How To Plan Your Charter School’s Board Retreat
Planning your charter school’s annual board retreat may seem daunting at first. But it’s completely doable. Below, we’ll break down the best practices for you.
Ideally, your Governance Committee will plan your board retreat.
Planning an annual board retreat is actually one of the Governance Committee’s core functions.
But, the reality is, this isn’t the case for far too many charter school boards. If you’re in your early years, you might even be too small to have a Governance Committee yet.
Instead, for a host of reasons, board retreat planning is often led by the CEO and their team.
If that’s your situation, make a top priority of this year’s retreat to be an action plan for setting up and staffing a Governance Committee to take this off of your plate. You’ve got enough to do.
The CEO and your key designees will also have some involvement in planning your board retreat.
The senior staff will also have a role to play in planning and completing a retreat. Even once the Governance Committee has taken the lead.
There’s a difference between owning these things and contributing to them. Your board should own the planning of your retreat.
Agree To Clear Outcomes
As busy volunteers, nothing is more precious than your time. Before asking board members to give extra time for a board retreat, make sure it’s going to be a highly-effective use of their time.
Ask the board directly: “If you were to plan our board retreat, what three topics would you need to cover? What would we have accomplished by the time we wrapped up?”
To gather your board members’ feedback, you can brainstorm a list at a board meeting (with someone taking notes). Or pose the question via an online survey tool that will collect the responses in one central place.
With everyone’s ideas gathered, you’ll likely need to prioritize.
It’s better to do a few things well, rather than race through a laundry list. Try to focus on things that are best done in a retreat setting (there is a list of recommended topics below).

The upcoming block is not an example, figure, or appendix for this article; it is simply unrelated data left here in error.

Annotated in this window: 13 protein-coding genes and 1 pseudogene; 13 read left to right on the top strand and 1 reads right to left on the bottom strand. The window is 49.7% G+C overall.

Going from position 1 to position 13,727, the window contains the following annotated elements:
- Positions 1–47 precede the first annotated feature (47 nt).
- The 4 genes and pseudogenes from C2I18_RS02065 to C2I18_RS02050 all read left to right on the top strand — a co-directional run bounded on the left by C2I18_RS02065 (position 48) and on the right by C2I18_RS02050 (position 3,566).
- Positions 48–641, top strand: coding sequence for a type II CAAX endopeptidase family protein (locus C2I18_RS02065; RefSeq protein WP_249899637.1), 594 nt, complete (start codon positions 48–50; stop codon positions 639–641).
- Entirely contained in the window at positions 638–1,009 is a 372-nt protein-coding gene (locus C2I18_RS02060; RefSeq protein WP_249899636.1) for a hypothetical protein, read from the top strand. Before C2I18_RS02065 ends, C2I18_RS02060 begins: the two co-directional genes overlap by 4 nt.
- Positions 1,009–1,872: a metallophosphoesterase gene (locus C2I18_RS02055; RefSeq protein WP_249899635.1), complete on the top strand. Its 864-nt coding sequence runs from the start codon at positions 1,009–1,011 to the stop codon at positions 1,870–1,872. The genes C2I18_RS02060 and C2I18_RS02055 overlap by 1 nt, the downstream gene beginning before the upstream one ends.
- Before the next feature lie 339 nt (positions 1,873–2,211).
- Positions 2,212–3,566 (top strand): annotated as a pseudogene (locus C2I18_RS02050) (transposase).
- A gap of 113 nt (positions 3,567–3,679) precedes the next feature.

Consider whether your retreat will be the culmination of work done in advance, or lay the groundwork for follow-up.
Some boards plan their retreats as the culmination of work done in advance.
In this case, governance team members like the CEO, senior staff, and board committees, will do substantive work that they share with the full board in advance.
Your agenda items then are to discuss this work in detail and either make decisions or take official votes.
The benefits of this approach are that you leave the retreat with clear decisions having been made, and a documented path forward.
Alternatively, your board might use your retreat to lay the groundwork for follow-up work.
Your agenda items might be discussions that result in tasking staff and committees to continue deeper dives on the agreed-upon path following your retreat.
For instance, you might complete your board assessment during the retreat, and then have the Governance Committee come back to the board with a plan for addressing gaps identified in the results.
The potential downside to this approach is that there can often be a lack of follow-through and momentum.
Design an effective agenda
Remember that your board retreat’s agenda should focus on three key areas:
- Building Board Members’ Connections To Each Other And To The Mission.
- Board Training Or Professional Development
- Governance Strategy And Planning
Plan your board development training in advance
Board training is an important part of any retreat. But it doesn’t all have to happen at your retreat.
Consider assigning training in advance by using on-demand webinars and other resources.
Even if you’re incorporating live training into your board retreat agenda, consider making use of on-demand workshops. For instance, take a look at our free library of on-demand webinars.
You might even assign your team to review the resources around a key topic like financial oversight. (If you’re a BoardOnTrack member, you’ll have access to even more in the Resources hub.
Then, use your time together to discuss what you learned, address any lingering questions, and put your knowledge into action.
Consider scheduling: A Full-Day or a Series of Sessions
Traditionally, board retreats have been one- or two-day affairs.
Even before the pandemic, charter school boards began opting for two four-hour strategic sessions instead of a full day.
Board retreats do generally require around eight hours of working time, spread over the course of a day or two.
Especially if you’re holding your retreat remotely, you’ll want to think carefully about how best to make the most of your board’s time and energy.
Decide if you’ll bring in an outside facilitator
It’s often better and more productive to have a professional board retreat facilitator.
Your facilitator could be a staff member, a non-board committee member, a friend of the school, or a consultant.
Set clear expectations with your board
Your board should aim for 100% participation in your retreat. It’s important to set that clear expectation up front.
(If your board seems to need some convincing, check out our top five reasons why a board retreat is important.)
You also want to set clear expectations for each committee’s involvement, and any other roles and responsibilities you’ll define for your retreat.
With years in higher education, board governance, law, and state and local politics, Mike provides leadership and governance training to BoardOnTrack’s members.